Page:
Clarence—Doesn’t conscience that goes unheeded needs to be called something other than conscience? It’s like the world’s fastest man who refuses to climb out of his easy chair and enter a race. Is he still the world’s fastest man, and if so, by what criteria other than his own self-designation? And what of the person who “willingly sacrifices” his dignity “upon the altar of loyalty and friendship” when there’s no reciprocal sacrifice from the allegedly loyal friend? Is that to be admired or admonished? Maish, rather than lose his meal ticket, gets Mountain drunk, thereby blowing his chance of escaping the endless ring cycle. Not only does Mountain risk being hurt again. There’s the mortification of Indian war calls, wearing a feather headdress, and dancing in front of wrestling fans to consider. Zero dignity there, especially for a heavyweight once ranked #5 in the world. Mountain’s compliance might have been an example of his purity of spirit, which the film addressed in several ways. Or perhaps his brain was so scrambled, and his dependence on Maish so disabling, that he didn’t know any better than to allow Maish the amoral, who he still naively trusted, to exploit him another time.

  17. peter 08:32am, 08/15/2013

    Excellent discussion about my favorite boxing film of all time—“Requiem for a Heavyweight”.  Rod Serling, the playwright, is smiling as he reads it. There is so much depth to this film because, as Robert Ecksel writes,  “...each character is archetypal”. Mountain Rivera is a case in point: he is the embodiment of “The Boxer at Rest”, the Hellenistic (300 B.C.) statue of a muscular, powerful but defeated fighter—a noble figure full of scars, humility and humanity. I love when boxing and art collide—and it is recognized—as it is in this article. Thank you for this excellent read!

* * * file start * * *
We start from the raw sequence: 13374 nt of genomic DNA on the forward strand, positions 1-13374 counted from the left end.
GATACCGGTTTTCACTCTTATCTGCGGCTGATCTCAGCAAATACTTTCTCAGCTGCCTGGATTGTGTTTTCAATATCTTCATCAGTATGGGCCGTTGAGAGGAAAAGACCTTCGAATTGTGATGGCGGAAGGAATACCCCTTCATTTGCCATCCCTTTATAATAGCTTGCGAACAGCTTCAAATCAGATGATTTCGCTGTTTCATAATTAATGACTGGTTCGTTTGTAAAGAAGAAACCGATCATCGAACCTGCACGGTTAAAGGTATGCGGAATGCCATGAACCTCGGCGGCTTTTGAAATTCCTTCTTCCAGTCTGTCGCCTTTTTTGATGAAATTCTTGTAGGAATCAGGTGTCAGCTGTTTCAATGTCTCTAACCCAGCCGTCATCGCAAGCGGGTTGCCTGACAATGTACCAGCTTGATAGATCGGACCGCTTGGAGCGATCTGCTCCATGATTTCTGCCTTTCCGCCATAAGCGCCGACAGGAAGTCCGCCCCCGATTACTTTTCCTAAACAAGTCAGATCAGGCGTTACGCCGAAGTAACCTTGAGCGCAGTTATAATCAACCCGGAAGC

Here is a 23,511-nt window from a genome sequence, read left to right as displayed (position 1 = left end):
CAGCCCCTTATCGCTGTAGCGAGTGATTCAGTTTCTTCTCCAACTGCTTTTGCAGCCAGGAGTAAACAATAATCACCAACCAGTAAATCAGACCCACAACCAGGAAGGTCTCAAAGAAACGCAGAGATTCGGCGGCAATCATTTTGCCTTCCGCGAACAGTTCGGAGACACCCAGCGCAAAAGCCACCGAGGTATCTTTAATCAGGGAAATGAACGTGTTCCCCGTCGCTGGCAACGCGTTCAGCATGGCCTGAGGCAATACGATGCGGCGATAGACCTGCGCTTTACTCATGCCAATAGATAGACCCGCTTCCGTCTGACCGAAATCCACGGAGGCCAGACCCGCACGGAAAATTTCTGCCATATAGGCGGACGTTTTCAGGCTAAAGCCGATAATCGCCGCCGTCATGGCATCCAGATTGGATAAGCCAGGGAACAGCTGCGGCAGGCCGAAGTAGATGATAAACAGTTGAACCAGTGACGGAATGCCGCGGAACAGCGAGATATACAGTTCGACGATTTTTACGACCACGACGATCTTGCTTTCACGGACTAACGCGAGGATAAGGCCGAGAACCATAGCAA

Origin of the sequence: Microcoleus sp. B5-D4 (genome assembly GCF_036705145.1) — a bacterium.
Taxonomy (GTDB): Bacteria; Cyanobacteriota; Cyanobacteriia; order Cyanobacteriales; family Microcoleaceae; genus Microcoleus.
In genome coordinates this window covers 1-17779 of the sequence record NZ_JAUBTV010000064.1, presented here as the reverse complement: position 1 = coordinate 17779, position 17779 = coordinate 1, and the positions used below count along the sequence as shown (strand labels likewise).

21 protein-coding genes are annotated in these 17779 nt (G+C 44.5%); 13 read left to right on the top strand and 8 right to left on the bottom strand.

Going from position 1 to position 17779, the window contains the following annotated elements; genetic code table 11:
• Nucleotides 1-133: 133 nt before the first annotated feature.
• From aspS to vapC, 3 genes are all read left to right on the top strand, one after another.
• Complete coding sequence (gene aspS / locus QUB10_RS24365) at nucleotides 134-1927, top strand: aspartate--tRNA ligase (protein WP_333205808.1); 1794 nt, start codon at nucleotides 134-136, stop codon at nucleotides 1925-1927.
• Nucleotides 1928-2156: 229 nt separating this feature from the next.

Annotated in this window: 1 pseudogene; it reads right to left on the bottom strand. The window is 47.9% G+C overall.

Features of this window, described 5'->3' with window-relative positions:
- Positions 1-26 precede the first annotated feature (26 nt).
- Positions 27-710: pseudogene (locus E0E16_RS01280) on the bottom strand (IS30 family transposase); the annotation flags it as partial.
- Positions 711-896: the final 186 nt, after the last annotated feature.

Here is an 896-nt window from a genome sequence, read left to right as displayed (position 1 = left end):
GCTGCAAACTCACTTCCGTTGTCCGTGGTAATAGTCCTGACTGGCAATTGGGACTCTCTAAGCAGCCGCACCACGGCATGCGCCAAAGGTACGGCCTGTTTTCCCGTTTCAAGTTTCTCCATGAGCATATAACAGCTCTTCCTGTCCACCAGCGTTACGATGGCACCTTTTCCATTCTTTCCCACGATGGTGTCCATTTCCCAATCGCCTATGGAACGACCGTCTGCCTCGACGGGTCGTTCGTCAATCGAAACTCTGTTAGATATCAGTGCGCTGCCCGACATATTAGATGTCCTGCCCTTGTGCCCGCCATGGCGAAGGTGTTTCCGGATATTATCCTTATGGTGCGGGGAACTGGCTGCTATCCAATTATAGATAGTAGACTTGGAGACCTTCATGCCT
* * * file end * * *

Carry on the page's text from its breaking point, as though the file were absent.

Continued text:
18. Clarence George 03:05am, 08/15/2013

    A movie that speaks volumes to any true boxing fan.  “Requiem” is genuinely poignant and thought-provoking, and that makes it both rare and special.  Indeed, “heartbreaking.”

    But, if I may:  Maish Rennick, the manager, does indeed have a conscience, as Gleason’s brilliantly nuanced performance makes clear.  He just doesn’t heed it.  Most people don’t, I guess, not when self-preservation trumps all.  You speak very well for all of us, Robert—“a prisoner of his own limitations, a prisoner not eligible for parole.” 

    I also disagree that Rivera “sells his dignity for a dollar.”  He doesn’t sell it at all.  Rather, he knowingly and willingly sacrifices it upon the altar of loyalty and friendship.  In doing so, he not only preserves it, but burnishes it.

    By the way, Maxie Rosenbloom appears in one of the versions as a punch-drunk fighter, regaling his fellow barflies with past triumphs, whether real or imagined.  How often he played that role for laughs…but not this time.

  19. Robert Ecksel 10:26pm, 08/14/2013

    Wincing is an appropriate reaction, Irish. I winced when I wrote it.

  20. Irish Frankie Crawford Beat Saijo aka Gimpel 09:00pm, 08/14/2013

    “Each was a prisoner of his own limitations, a prisoner not eligible for parole”....that one made me wince….for some reason.